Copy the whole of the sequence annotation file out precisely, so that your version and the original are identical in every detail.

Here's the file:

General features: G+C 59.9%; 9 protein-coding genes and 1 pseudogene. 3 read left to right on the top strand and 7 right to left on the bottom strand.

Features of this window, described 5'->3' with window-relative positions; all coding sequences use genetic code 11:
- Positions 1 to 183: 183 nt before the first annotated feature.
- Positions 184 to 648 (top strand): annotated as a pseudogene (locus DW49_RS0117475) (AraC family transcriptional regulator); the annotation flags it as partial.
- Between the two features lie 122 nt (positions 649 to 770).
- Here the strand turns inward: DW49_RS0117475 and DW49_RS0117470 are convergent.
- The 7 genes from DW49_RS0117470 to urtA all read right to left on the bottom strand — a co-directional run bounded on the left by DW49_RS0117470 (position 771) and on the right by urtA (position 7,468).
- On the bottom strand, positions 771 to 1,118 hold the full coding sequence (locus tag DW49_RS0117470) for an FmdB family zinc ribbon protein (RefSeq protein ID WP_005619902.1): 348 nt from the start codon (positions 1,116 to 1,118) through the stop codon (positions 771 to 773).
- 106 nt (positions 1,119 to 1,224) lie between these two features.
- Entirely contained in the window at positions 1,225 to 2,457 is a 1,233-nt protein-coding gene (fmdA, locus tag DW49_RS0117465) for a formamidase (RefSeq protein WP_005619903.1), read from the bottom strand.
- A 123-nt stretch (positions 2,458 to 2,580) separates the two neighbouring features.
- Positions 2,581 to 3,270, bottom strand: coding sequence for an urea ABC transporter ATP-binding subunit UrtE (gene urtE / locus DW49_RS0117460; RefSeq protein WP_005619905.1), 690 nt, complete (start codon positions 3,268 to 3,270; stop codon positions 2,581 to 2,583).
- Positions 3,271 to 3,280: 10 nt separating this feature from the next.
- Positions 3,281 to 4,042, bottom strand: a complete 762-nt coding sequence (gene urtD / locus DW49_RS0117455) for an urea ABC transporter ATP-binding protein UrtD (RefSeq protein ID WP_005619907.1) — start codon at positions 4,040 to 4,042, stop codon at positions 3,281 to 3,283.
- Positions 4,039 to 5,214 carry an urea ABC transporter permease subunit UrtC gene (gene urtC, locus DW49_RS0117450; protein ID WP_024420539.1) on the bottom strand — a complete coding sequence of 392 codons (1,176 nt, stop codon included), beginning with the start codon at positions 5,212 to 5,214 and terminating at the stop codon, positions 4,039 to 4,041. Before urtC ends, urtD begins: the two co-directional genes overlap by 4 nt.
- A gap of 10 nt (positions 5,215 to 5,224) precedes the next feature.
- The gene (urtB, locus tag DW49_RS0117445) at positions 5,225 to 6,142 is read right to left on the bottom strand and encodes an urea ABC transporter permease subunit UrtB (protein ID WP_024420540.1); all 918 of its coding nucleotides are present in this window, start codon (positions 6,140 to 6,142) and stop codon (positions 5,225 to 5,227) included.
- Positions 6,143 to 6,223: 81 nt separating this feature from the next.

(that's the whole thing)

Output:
General features: G+C 59.9%; 9 protein-coding genes and 1 pseudogene. 3 read left to right on the top strand and 7 right to left on the bottom strand.

Features of this window, described 5'->3' with window-relative positions; all coding sequences use genetic code 11:
- Positions 1 to 183: 183 nt before the first annotated feature.
- Positions 184 to 648 (top strand): annotated as a pseudogene (locus DW49_RS0117475) (AraC family transcriptional regulator); the annotation flags it as partial.
- Between the two features lie 122 nt (positions 649 to 770).
- Here the strand turns inward: DW49_RS0117475 and DW49_RS0117470 are convergent.
- The 7 genes from DW49_RS0117470 to urtA all read right to left on the bottom strand — a co-directional run bounded on the left by DW49_RS0117470 (position 771) and on the right by urtA (position 7,468).
- On the bottom strand, positions 771 to 1,118 hold the full coding sequence (locus tag DW49_RS0117470) for an FmdB family zinc ribbon protein (RefSeq protein ID WP_005619902.1): 348 nt from the start codon (positions 1,116 to 1,118) through the stop codon (positions 771 to 773).
- 106 nt (positions 1,119 to 1,224) lie between these two features.
- Entirely contained in the window at positions 1,225 to 2,457 is a 1,233-nt protein-coding gene (fmdA, locus tag DW49_RS0117465) for a formamidase (RefSeq protein WP_005619903.1), read from the bottom strand.
- A 123-nt stretch (positions 2,458 to 2,580) separates the two neighbouring features.
- Positions 2,581 to 3,270, bottom strand: coding sequence for an urea ABC transporter ATP-binding subunit UrtE (gene urtE / locus DW49_RS0117460; RefSeq protein WP_005619905.1), 690 nt, complete (start codon positions 3,268 to 3,270; stop codon positions 2,581 to 2,583).
- Positions 3,271 to 3,280: 10 nt separating this feature from the next.
- Positions 3,281 to 4,042, bottom strand: a complete 762-nt coding sequence (gene urtD / locus DW49_RS0117455) for an urea ABC transporter ATP-binding protein UrtD (RefSeq protein ID WP_005619907.1) — start codon at positions 4,040 to 4,042, stop codon at positions 3,281 to 3,283.
- Positions 4,039 to 5,214 carry an urea ABC transporter permease subunit UrtC gene (gene urtC, locus DW49_RS0117450; protein ID WP_024420539.1) on the bottom strand — a complete coding sequence of 392 codons (1,176 nt, stop codon included), beginning with the start codon at positions 5,212 to 5,214 and terminating at the stop codon, positions 4,039 to 4,041. Before urtC ends, urtD begins: the two co-directional genes overlap by 4 nt.
- A gap of 10 nt (positions 5,215 to 5,224) precedes the next feature.
- The gene (urtB, locus tag DW49_RS0117445) at positions 5,225 to 6,142 is read right to left on the bottom strand and encodes an urea ABC transporter permease subunit UrtB (protein ID WP_024420540.1); all 918 of its coding nucleotides are present in this window, start codon (positions 6,140 to 6,142) and stop codon (positions 5,225 to 5,227) included.
- Positions 6,143 to 6,223: 81 nt separating this feature from the next.